Lead with your expertise, but remember to ask employees how you can help them find success.
Catch up with colleagues. Spend time with employees and colleagues. You'll identify opportunities to serve people who may need guidance or an advocate. Getting to know your coworkers better helps you approach your role with empathy, kindness, and transparency. Based on long term studies, socializing keeps employees healthy and reduces the risk of mortality.
Additionally, communicating with new hires gets people up to speed quicker in their new role. According to a College of Education at The University of Illinois study, new hires learn 65% of what they need to know on the job from employees versus 15% from interacting with their managers.
Focus on creating a social culture, a culture where interaction is forefront.
H-1B visa assistance. H-1B Visas are incredibly difficult to get. If you know that your employees or candidates need to apply for them, make sure to be aware of the appropriate deadlines and processes.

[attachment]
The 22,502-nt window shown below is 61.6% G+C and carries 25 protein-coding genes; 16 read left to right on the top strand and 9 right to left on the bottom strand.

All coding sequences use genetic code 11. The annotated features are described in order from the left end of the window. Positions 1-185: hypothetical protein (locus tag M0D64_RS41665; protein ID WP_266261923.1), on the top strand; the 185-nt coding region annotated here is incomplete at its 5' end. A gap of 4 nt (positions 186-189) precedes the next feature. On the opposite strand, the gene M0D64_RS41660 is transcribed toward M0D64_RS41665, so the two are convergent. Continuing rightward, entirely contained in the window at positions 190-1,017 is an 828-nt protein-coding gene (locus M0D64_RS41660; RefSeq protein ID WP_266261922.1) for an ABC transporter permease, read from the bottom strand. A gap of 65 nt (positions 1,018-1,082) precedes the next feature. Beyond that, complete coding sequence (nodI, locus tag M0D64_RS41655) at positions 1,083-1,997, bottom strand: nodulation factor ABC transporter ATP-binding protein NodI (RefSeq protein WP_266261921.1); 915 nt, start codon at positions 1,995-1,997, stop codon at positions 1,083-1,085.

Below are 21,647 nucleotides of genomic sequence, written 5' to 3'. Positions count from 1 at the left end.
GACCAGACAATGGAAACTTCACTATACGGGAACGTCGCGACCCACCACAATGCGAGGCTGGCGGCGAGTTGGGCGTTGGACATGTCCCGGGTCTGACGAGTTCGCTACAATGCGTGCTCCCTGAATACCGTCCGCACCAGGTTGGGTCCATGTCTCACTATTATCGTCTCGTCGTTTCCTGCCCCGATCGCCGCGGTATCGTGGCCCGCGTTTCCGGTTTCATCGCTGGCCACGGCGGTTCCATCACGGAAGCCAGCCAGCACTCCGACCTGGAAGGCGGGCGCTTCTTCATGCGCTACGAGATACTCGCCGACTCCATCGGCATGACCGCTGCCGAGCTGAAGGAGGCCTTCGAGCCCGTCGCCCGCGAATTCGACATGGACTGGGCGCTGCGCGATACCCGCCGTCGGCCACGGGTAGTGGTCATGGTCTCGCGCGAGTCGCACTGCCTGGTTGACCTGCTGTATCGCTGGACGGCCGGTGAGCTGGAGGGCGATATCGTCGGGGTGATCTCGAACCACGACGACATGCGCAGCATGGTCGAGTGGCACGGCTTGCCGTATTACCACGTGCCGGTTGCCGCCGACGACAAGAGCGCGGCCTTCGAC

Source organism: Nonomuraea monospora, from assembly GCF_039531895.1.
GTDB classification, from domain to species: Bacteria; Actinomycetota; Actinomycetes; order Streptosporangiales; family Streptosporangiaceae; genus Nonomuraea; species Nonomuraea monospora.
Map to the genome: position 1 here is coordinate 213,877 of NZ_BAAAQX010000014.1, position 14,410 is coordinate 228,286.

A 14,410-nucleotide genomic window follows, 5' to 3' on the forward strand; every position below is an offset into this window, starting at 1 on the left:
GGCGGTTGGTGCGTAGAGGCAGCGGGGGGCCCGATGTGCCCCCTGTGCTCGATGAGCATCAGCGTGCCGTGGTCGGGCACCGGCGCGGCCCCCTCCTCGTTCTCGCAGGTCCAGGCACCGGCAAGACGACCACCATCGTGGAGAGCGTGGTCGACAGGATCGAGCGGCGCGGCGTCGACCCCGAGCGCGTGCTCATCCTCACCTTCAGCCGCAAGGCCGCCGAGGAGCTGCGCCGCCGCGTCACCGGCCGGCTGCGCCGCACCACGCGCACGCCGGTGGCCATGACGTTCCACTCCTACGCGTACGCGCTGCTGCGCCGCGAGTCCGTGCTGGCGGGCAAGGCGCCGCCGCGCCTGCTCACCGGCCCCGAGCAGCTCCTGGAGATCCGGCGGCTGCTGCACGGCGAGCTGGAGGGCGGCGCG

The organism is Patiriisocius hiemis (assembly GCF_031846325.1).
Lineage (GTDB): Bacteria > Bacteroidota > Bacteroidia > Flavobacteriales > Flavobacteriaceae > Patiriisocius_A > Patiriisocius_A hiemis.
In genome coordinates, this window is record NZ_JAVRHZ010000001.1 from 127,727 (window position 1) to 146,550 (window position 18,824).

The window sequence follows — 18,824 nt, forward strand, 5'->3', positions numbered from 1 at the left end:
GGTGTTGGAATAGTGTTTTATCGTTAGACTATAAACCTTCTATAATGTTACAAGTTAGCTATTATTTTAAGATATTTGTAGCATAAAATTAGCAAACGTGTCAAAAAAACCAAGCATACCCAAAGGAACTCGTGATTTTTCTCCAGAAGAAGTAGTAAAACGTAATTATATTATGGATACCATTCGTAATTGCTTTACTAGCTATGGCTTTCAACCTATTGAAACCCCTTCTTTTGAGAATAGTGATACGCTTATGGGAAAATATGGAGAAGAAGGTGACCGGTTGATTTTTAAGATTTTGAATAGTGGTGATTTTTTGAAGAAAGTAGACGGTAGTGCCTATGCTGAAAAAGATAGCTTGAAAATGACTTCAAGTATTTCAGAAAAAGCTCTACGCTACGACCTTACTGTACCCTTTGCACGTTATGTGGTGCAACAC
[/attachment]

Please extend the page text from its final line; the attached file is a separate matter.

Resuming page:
U.S. Citizenship and Immigration Services (USCIS) accepts H-1B petitions every April 1. Visas are granted to 65,000 professionals in highly specialized fields (science, engineering, and computer programming) each year. This program was initiated to help American companies hire foreign workers with exceptional skills to fill open jobs and help their businesses grow.
Make employees a top priority. Setting up a mentoring program or encouraging employees to go on buddy walks ensures that employees get support from people who aren't their managers. Organizing social engagements, such as happy hours or game nights make employees feel more relaxed and connected to the company.